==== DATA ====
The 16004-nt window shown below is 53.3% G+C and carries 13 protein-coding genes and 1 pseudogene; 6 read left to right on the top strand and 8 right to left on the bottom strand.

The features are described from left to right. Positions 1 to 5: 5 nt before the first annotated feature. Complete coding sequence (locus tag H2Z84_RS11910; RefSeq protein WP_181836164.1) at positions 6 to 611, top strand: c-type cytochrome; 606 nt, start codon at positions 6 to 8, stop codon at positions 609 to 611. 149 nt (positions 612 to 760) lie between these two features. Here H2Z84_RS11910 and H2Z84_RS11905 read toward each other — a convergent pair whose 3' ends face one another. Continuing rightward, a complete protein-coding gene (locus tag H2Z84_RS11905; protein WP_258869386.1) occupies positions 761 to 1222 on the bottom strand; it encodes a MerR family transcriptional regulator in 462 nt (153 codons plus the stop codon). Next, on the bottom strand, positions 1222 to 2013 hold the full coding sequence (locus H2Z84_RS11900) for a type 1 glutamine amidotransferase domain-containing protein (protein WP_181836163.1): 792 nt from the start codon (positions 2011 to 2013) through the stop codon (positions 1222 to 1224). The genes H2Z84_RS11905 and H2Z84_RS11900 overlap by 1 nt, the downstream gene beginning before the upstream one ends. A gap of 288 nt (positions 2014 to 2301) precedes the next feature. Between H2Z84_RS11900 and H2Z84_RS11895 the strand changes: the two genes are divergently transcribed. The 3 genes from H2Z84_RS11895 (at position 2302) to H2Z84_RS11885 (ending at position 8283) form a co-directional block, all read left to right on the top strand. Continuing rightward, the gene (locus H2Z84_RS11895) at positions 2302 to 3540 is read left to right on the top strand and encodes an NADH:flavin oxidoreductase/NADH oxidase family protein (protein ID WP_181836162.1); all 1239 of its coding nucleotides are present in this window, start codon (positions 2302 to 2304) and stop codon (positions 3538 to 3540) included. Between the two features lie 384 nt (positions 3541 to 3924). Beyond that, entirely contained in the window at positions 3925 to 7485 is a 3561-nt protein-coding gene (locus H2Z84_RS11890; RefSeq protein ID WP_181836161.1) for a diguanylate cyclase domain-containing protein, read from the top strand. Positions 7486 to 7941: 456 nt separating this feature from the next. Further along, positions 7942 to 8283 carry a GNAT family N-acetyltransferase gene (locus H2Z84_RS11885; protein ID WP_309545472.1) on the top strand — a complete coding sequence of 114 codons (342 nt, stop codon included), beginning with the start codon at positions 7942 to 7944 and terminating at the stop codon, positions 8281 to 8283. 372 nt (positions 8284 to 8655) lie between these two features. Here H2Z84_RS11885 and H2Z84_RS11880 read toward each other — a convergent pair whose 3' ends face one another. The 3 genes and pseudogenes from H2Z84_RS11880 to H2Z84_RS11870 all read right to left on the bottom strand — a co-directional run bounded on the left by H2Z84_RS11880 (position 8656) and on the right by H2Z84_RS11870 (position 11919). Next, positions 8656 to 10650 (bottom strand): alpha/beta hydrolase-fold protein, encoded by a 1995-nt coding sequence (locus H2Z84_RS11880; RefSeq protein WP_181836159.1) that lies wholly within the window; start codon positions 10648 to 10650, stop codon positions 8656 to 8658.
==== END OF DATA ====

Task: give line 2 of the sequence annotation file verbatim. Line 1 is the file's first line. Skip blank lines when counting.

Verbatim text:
The features are described from left to right. Positions 1 to 5: 5 nt before the first annotated feature. Complete coding sequence (locus tag H2Z84_RS11910; RefSeq protein WP_181836164.1) at positions 6 to 611, top strand: c-type cytochrome; 606 nt, start codon at positions 6 to 8, stop codon at positions 609 to 611. 149 nt (positions 612 to 760) lie between these two features. Here H2Z84_RS11910 and H2Z84_RS11905 read toward each other — a convergent pair whose 3' ends face one another. Continuing rightward, a complete protein-coding gene (locus tag H2Z84_RS11905; protein WP_258869386.1) occupies positions 761 to 1222 on the bottom strand; it encodes a MerR family transcriptional regulator in 462 nt (153 codons plus the stop codon). Next, on the bottom strand, positions 1222 to 2013 hold the full coding sequence (locus H2Z84_RS11900) for a type 1 glutamine amidotransferase domain-containing protein (protein WP_181836163.1): 792 nt from the start codon (positions 2011 to 2013) through the stop codon (positions 1222 to 1224). The genes H2Z84_RS11905 and H2Z84_RS11900 overlap by 1 nt, the downstream gene beginning before the upstream one ends. A gap of 288 nt (positions 2014 to 2301) precedes the next feature. Between H2Z84_RS11900 and H2Z84_RS11895 the strand changes: the two genes are divergently transcribed. The 3 genes from H2Z84_RS11895 (at position 2302) to H2Z84_RS11885 (ending at position 8283) form a co-directional block, all read left to right on the top strand. Continuing rightward, the gene (locus H2Z84_RS11895) at positions 2302 to 3540 is read left to right on the top strand and encodes an NADH:flavin oxidoreductase/NADH oxidase family protein (protein ID WP_181836162.1); all 1239 of its coding nucleotides are present in this window, start codon (positions 2302 to 2304) and stop codon (positions 3538 to 3540) included. Between the two features lie 384 nt (positions 3541 to 3924). Beyond that, entirely contained in the window at positions 3925 to 7485 is a 3561-nt protein-coding gene (locus H2Z84_RS11890; RefSeq protein ID WP_181836161.1) for a diguanylate cyclase domain-containing protein, read from the top strand. Positions 7486 to 7941: 456 nt separating this feature from the next. Further along, positions 7942 to 8283 carry a GNAT family N-acetyltransferase gene (locus H2Z84_RS11885; protein ID WP_309545472.1) on the top strand — a complete coding sequence of 114 codons (342 nt, stop codon included), beginning with the start codon at positions 7942 to 7944 and terminating at the stop codon, positions 8281 to 8283. 372 nt (positions 8284 to 8655) lie between these two features. Here H2Z84_RS11885 and H2Z84_RS11880 read toward each other — a convergent pair whose 3' ends face one another. The 3 genes and pseudogenes from H2Z84_RS11880 to H2Z84_RS11870 all read right to left on the bottom strand — a co-directional run bounded on the left by H2Z84_RS11880 (position 8656) and on the right by H2Z84_RS11870 (position 11919). Next, positions 8656 to 10650 (bottom strand): alpha/beta hydrolase-fold protein, encoded by a 1995-nt coding sequence (locus H2Z84_RS11880; RefSeq protein WP_181836159.1) that lies wholly within the window; start codon positions 10648 to 10650, stop codon positions 8656 to 8658.